This is a very good format for storing words one comes across. I’ll transfer my text file over here at some point, but I’ll start by using this to add new words.

ADIAPHORA. Wikipedia: says that for Stoics, “adiaphora” indicates actions morality neither mandates nor forbids. For Christians, “adiaphora” are matters not regarded as essential to faith but permissible for Christians or allowed in church.


a person who is very knowledgeable and enthusiastic about an activity, subject, or pastime.
“aficionados of the finest wines”
connoisseur · expert · authority · specialist · pundit · one of the cognoscenti · cognoscente · devotee · appreciator · fan · fanatic · savant · enthusiast · lover · addict · buff · freak · nut · fiend · maniac · a great one for

mid 19th century (denoting a devotee of bullfighting): from Spanish, ‘amateur’, past participle of aficioner ‘become fond of’ used as a noun, based on Latin affectio(n-) ‘(favorable) disposition towards’ (see affection).


1. the use of a word referring to or replacing a word used earlier in a sentence, to avoid repetition, such as do in I like it and so do they.
2.Repetition of a word or phrase at the beginning of successive clauses.

Angle Brackets. From Wikipedia, Bracket:

⟨ ⟩ – angle brackets, less-than/greater-than signs (when the ASCII approximation of < > is used), pointy brackets, triangular brackets, diamond brackets, tuples, chevrons, guillemets, broken brackets, brokets.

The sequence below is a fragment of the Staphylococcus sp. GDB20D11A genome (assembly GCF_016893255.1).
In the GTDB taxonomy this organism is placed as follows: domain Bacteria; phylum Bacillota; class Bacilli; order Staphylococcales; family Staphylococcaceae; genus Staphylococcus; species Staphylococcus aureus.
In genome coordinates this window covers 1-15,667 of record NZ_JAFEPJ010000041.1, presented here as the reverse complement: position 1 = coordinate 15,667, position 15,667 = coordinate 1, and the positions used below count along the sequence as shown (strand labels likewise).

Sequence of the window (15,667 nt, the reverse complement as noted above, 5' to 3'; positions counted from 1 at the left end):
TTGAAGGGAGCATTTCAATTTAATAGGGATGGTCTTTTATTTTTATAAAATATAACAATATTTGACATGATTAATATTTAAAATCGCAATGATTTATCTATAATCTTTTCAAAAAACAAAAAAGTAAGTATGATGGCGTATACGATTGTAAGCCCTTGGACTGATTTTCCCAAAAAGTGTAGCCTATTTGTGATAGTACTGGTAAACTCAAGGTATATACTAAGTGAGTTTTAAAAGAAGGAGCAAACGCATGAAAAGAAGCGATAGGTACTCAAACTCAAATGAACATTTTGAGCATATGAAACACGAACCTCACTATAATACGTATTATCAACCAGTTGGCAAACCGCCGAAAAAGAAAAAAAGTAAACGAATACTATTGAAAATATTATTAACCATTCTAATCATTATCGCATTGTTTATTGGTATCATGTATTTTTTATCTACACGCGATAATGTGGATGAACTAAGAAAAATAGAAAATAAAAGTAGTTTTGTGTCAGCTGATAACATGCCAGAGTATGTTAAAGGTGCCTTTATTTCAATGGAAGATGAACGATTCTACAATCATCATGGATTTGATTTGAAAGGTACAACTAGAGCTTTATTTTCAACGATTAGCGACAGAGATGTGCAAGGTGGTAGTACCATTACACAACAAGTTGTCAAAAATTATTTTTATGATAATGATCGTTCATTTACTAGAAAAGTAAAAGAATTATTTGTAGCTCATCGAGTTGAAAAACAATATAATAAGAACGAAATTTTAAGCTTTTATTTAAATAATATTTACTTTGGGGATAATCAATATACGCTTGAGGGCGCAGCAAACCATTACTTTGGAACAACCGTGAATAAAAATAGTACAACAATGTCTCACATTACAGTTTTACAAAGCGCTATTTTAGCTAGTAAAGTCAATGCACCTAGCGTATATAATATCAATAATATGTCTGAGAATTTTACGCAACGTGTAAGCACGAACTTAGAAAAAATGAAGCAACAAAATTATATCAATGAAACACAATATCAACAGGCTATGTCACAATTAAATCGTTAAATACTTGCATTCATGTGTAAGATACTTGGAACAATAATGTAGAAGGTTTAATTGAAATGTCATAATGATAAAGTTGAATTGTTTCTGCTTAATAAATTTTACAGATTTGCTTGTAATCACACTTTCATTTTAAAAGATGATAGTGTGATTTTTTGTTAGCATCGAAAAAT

“Aposiopesis is the rhetorical device of breaking off in the middle of speech. The sentence or thought is unfinished and the end left to the imagination of the interlocutor or audience,” says the entry at “Aposiopesis always occurs midway through a sentence or thought that is left unfinished.” Thus, this word does not apply to a long pause after a sentence meant to allow it to sink in. What is that called? (Nor is it Apostrophe-— breaking away from one person to address another.) From Exodus 32:

31 And Moses returned unto the Lord and said, “Oh, this people have sinned a great sin, and have made themselves gods of gold.
32 Yet now, if Thou wilt forgive their sin — and if not, blot me, I pray Thee, out of Thy book which Thou hast written!”


(neologism, slang, especially African-American Vernacular, humorous or derogatory) Stereotypical, especially arrogant or entitled, whiteness (Caucasianness).

COUP DE GRACE. [ˌko͞o də ˈɡräs]

A final blow or shot given to kill a wounded person or animal.

Decimate. To kill one out of ten men. We need a word for when 9 out of 10 soldiers are killed after defeat, not just 1. Dr Zhu tweeted the elegant and repeatable phrase “Commentariat decimated,”
in response to the passage from the Book of Rites, Book 2, Sec. 35, that says :

He who has given counsel to another about his army should die with it when it is defeated. He who has given counsel about the country or its capital should perish with it when it comes into peril.

DEFLAGRATION. Wikipedia says:

(Lat: de + flagrare, “to burn down”) is subsonic combustion propagating through heat transfer; hot burning material heats the next layer of cold material and ignites it. Most “fires” found in daily life, from flames to explosions such as that of black powder, are deflagrations. This differs from detonation, which propagates supersonically through shock waves, decomposing a substance extremely quickly.